Existential Freefall – Part II

April 22, 2015 60 comments

This is the second part of a two part series, for part I, see Existential Freefall – Part I

So in my last post, I explained the background and issues I was taking into my session last Friday (and then evidently, left people hanging off a cliff. 😀 ). So here’s the rest of the story. Continue Reading

Existential Freefall – Part I

April 20, 2015 18 comments

I was going to name this post “Existential Freefall or What I’ve Been Trying to Remember for 20 years (Well, 50 Really)” but that seemed a bit unwieldy, even for me, so I went with the shorter version. 🙂 I had a major breakthrough in my session last Friday, so much so I think I will be processing it for quite a while. I was finally able to remember something that I have been trying to bring into consciousness for over twenty years. Now that I’ve remembered it, I get why it took me so long. I’m going to try and explain both the memory and my process of getting there, but think I want to say up front that this memory is from such a young age, that it’s really about remembering the feelings at a time when I didn’t have the cognitive abilities to describe what I was feeling. Not to mention that trauma can send anyone of any age back to a per-verbal state. So anything I say is in essence a translation from my child self to my adult self. Words feel inadequate to describe the intensity of the feelings. And the feelings are continuing to unfold, I have been feeling sadness, and relief, and grief, and joy, and gratitude, (so much gratitude!) and weariness … you name it, it seems to be rolling through my system. But the key word here is “through.” I’m alive, all of these feelings mean I’m alive. I’ll take it. Continue Reading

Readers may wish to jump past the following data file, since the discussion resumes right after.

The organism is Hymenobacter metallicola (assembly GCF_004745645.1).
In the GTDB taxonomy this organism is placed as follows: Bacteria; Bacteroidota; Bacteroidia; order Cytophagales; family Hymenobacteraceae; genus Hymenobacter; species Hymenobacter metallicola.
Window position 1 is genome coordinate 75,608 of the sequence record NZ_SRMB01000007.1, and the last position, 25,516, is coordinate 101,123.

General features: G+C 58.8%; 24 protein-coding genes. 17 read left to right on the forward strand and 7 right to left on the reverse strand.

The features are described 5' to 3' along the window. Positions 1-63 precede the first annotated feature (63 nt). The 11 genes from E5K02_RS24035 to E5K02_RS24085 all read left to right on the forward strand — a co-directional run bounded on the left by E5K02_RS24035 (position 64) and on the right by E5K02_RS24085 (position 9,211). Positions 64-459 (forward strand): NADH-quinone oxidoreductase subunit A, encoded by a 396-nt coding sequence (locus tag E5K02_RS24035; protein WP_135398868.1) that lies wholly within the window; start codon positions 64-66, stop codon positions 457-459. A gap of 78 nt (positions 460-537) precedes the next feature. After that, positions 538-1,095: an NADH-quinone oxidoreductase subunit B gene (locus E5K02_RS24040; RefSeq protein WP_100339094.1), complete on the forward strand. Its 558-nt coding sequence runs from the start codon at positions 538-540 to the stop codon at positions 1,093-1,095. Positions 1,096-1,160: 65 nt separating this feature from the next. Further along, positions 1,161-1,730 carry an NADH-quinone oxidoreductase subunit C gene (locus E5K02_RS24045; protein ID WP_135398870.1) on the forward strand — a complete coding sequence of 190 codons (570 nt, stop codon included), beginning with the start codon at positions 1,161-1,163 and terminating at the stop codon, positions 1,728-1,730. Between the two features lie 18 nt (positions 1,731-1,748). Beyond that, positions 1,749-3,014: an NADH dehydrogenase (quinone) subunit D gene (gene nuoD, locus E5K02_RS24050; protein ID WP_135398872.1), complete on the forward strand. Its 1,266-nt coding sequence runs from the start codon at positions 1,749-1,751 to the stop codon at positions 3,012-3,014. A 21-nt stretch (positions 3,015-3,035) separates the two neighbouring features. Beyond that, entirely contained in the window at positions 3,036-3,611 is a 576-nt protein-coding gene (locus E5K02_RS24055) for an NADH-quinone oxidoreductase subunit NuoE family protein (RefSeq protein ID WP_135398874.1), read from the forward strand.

Resources for Healing Attachment Disorders

March 27, 2015 12 comments